By Ana Monteiro (Bloomberg) —
The U.S. merchandise-trade deficit widened to an all-time high in November as American companies imported a record value of consumer goods.
The shortfall grew to $84.8 billion last month from $80.4 billion in October, according to Commerce Department data released Wednesday. The median estimate by economists in a Bloomberg survey was for a $81.5 billion deficit.
Imports rose 2.6% to $212 billion, the highest since May 2019 and led by a jump in shipments of consumer goods. Exports increased 0.8% to $127.2 billion.
The data show that while outgoing President Donald Trump’s push to rewrite the U.S. relationship with the world was yielding some results before the outbreak, the goal of a narrower trade imbalance will go unrealized after Covid-19 upended supply chains and demand. Both exports and imports have improved since the crisis first hit.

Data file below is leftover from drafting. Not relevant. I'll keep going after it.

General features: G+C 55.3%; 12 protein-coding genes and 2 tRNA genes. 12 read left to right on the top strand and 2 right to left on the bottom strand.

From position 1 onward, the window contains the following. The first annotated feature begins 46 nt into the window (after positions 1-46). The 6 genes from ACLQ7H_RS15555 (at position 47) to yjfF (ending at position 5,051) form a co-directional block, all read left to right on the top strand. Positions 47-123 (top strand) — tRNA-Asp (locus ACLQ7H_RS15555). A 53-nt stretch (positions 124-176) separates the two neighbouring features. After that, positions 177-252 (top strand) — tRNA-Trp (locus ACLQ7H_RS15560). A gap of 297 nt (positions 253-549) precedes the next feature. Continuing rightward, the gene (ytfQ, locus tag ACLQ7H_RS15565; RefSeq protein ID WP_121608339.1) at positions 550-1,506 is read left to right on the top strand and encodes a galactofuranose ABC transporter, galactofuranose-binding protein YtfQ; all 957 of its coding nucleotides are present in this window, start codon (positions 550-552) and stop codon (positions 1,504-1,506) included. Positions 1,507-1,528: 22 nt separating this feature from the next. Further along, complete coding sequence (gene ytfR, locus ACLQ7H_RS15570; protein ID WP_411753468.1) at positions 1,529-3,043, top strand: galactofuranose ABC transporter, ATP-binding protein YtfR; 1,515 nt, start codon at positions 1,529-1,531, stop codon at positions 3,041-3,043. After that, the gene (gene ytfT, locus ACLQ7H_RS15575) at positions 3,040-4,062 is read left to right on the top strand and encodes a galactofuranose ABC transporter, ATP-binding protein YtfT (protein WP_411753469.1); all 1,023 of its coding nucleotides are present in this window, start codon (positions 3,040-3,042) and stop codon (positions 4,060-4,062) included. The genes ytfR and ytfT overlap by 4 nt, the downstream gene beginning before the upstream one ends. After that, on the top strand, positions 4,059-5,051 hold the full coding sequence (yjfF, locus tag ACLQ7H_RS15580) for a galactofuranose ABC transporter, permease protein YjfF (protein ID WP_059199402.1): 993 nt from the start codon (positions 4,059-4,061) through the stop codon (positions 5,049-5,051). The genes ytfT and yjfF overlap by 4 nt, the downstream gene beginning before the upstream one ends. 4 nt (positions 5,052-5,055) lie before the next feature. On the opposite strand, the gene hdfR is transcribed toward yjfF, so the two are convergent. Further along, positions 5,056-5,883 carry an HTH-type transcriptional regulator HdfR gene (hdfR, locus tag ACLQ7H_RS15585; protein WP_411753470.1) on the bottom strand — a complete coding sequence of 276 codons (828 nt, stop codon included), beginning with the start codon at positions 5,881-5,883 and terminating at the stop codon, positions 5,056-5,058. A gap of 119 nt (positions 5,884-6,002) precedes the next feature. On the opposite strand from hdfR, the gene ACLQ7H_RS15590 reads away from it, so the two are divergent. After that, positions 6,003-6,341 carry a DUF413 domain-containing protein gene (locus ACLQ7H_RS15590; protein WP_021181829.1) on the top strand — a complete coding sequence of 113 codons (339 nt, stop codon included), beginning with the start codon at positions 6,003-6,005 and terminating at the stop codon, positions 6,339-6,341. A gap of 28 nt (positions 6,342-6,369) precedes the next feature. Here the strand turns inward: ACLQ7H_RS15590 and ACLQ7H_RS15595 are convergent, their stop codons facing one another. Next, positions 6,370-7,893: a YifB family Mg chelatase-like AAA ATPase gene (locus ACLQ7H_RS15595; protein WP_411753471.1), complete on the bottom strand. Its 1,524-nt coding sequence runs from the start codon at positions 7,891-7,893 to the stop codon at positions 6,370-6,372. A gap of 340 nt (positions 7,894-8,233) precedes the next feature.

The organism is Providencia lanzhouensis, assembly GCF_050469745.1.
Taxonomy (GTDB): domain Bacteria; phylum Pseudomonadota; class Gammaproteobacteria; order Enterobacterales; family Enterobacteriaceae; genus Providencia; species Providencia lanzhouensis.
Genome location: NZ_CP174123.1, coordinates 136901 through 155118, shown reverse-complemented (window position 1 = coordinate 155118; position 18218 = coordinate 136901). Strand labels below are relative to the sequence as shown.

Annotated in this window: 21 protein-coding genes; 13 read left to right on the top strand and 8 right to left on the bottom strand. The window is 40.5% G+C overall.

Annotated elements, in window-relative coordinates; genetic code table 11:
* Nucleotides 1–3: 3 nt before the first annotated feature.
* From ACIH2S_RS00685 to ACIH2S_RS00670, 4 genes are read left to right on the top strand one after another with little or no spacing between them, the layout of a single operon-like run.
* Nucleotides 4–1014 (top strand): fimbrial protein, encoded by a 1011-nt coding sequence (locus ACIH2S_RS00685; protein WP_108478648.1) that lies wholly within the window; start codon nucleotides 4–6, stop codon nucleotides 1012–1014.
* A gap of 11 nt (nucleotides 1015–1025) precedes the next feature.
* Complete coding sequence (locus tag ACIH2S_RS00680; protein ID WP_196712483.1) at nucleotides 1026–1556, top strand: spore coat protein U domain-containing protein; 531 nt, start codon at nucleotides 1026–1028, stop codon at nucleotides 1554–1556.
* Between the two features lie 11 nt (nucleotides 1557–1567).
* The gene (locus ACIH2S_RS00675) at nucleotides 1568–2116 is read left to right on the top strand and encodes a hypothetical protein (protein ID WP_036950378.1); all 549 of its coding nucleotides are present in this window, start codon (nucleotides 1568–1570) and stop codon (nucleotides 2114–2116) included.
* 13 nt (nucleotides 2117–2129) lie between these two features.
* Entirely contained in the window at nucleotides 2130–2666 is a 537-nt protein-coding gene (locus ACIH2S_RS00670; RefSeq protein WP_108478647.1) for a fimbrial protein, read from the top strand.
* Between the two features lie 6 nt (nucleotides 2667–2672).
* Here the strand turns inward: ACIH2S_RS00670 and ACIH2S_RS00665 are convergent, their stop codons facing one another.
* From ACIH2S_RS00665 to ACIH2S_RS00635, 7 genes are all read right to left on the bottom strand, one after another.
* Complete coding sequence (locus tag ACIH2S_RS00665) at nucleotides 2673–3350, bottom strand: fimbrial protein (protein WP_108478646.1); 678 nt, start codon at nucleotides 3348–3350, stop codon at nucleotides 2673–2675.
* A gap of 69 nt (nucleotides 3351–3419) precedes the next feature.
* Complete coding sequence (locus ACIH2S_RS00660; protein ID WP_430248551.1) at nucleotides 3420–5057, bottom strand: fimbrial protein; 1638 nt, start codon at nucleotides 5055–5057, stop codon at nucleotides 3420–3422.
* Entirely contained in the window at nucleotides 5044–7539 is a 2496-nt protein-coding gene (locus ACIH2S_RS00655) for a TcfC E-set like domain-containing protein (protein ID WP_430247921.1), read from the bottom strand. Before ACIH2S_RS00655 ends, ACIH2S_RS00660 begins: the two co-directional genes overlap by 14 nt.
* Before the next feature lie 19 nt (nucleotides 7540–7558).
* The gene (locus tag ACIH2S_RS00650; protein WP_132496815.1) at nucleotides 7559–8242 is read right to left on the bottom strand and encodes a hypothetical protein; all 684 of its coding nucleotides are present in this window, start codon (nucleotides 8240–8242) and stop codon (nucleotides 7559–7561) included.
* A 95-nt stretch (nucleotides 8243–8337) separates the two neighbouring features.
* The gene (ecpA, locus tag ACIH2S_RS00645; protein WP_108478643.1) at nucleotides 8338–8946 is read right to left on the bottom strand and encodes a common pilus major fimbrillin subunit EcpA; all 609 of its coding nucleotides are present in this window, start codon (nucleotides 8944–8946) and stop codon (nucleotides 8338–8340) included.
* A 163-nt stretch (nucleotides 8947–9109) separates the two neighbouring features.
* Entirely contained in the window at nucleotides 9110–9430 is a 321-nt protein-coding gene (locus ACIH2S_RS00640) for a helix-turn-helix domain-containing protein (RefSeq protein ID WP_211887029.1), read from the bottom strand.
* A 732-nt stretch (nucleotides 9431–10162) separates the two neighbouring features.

Imports of consumer goods climbed 6.7% to a record $61 billion. American retailers, who remain reliant on imports, had been restocking inventories depleted by the pandemic ahead of the holiday shopping season.
Inbound shipments of capital equipment and industrial supplies also increased in November. The value of imported capital goods was the highest since the end of 2018.
The report Wednesday also showed retail inventories rose 0.7% from October after a 0.9% increase. Wholesale inventories eased by 0.1%, the first decline since July.(Updates with chart)
–With assistance from Chris Middleton.
© 2020 Bloomberg L.P.
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